Friday, May 19, 2017

Over the course of a year, I get to visit many congregations; sharing worship, teaching a workshop, leading retreats, and more. Sometimes I leave these interactions a bit depressed at the navel gazing and hand wringing. Other times, I can sense the excitement and commitment to discipleship that will ensure a healthy future. To paraphrase Justice Potter Stewart, I'm not sure how to define Congregational Vitality, but I know it when I see it.

When I speak about Vitality, one of the ways that I recommend to nurture it is by reconnecting to the community in mission and ministry. Dr. Lovett Weems Jr. of the Lewis Center for Church Leadership points out that the longer a congregation exists, the less connected it tends to be with its community.

New congregations have to pay attention to trends and demographics to ensure their survival. As congregations become settled and stable and larger, their focus invariably shifts from reaching new disciples to caring for current members. It's a shift from external sensitivity to internal focus. The longer a congregation exists, the more disconnected it can become. That's not good news for our churches, now averaging almost 200 years old.

Churches that seek a renewed sense of vitality can often find it by reengaging their communities, finding a renewed passion and purpose in serving others. Moreover, this mission and ministry can become an important new entry point for both participation in the life of the church and financial support. Time and again I see examples of our churches that are receiving significant financial support from members of the community they serve - from those who are not members or even attendees of worship. This support comes when the congregation establishes itself as a spiritual and literal force for good; where the congregation is perceived as 'value added' to the community at large, not just its membership. These same congregations are, by no coincidence, growing numerically. It's important to note that this is mission and ministry done 'with' your community, not 'to' or 'for' your community. It's a partnership.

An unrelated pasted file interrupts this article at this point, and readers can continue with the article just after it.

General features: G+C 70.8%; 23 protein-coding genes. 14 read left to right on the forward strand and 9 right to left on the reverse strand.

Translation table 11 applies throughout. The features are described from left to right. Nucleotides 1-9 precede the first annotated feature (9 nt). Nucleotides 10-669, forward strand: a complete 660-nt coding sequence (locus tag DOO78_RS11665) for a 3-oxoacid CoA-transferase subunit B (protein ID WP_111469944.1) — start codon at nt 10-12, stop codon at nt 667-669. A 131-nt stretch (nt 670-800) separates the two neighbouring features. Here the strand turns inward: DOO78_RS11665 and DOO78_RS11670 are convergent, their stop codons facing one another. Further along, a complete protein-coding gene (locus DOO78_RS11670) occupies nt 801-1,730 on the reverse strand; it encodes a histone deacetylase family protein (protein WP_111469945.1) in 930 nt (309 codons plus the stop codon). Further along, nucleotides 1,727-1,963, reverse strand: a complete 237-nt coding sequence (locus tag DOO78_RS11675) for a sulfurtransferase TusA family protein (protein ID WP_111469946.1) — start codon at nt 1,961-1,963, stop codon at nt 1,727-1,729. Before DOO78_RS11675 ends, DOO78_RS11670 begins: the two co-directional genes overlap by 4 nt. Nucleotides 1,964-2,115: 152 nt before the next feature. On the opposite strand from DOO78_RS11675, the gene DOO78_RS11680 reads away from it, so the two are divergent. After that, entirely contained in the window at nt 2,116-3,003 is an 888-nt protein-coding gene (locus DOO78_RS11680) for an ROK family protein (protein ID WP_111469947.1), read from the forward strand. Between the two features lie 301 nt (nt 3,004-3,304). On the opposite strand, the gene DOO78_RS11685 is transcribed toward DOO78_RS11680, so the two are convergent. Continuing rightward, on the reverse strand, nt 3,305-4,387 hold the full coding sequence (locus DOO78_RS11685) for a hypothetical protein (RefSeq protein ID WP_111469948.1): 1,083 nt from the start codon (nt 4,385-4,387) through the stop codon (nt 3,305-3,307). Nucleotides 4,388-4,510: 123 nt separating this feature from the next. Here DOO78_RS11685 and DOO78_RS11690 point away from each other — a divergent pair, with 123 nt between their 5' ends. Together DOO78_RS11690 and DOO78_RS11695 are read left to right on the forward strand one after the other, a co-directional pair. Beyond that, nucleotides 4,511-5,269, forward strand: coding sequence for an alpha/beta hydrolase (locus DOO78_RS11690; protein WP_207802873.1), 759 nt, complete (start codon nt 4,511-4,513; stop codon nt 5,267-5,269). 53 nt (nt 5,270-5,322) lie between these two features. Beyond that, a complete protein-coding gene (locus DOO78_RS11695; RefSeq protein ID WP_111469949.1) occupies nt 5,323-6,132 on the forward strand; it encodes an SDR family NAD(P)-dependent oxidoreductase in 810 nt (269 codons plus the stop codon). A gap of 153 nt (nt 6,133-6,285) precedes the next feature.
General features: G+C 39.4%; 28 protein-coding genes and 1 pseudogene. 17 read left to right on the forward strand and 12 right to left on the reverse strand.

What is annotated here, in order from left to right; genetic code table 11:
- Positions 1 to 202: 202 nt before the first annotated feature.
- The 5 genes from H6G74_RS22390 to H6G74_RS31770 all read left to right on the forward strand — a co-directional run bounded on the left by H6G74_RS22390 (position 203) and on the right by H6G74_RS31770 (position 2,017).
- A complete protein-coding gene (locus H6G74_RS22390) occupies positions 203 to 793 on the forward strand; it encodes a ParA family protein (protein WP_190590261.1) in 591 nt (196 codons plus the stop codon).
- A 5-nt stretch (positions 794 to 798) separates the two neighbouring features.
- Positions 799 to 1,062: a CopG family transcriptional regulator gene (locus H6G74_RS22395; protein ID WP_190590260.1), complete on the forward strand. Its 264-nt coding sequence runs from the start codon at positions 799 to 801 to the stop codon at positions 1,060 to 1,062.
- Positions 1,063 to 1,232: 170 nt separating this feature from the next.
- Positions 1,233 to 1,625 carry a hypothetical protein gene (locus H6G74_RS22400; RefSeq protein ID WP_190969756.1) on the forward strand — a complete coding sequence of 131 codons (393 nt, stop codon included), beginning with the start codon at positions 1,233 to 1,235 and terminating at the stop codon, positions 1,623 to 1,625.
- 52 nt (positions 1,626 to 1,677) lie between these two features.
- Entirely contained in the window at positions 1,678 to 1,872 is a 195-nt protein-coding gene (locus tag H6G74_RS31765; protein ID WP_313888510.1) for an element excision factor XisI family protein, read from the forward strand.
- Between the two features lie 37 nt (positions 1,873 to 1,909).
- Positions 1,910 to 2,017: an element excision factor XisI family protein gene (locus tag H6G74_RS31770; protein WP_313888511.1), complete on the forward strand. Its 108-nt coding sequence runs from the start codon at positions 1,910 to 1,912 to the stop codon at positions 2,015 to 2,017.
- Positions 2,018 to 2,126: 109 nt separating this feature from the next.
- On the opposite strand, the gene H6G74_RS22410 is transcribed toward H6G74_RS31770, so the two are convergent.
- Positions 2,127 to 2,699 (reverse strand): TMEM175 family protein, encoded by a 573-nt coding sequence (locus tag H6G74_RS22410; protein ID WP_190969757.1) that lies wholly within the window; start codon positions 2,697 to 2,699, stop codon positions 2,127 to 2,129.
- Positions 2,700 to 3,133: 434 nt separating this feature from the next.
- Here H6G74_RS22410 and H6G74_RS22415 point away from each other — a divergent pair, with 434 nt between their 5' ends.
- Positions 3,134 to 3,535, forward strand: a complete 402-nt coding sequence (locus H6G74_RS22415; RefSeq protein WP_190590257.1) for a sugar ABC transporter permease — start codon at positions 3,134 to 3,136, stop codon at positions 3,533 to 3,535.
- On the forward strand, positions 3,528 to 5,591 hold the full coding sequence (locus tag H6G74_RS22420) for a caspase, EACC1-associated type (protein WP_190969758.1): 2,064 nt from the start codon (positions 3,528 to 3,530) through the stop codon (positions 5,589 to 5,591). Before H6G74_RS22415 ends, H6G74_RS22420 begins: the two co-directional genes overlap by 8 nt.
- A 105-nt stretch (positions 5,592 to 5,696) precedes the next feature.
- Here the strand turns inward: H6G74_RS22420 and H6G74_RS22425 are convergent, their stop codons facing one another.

Imagine then, my delight after a visit with the Waitsfield United Church of Christ recently to talk about their stewardship campaign. This is a congregation that through regular community meals and a myriad of other ways has successfully reengaged their community. They are, just a few months in, very close to reaching their Capital Campaign stretch goal of $375,000. This will be added to more than $260,000 in grant monies already awarded to improve their facility to better meet the needs of their community.

Here's the part I don't want you to miss. About 25% of the contributors, and more than 50% of the total funds, came from people unaffiliated with the congregation. Let that sink in for a bit. A congregation that is seen as an important, contributing partner to the community in which they reside can expect significant financial support from that community. It can also expect growth in attendance and participation. It's not WHY you reengage your community, but it is an anticipated positive result.

To return to Dr. Weems, he invites you to ask yourself this question: "If your church closed today, who would miss it other than your members?"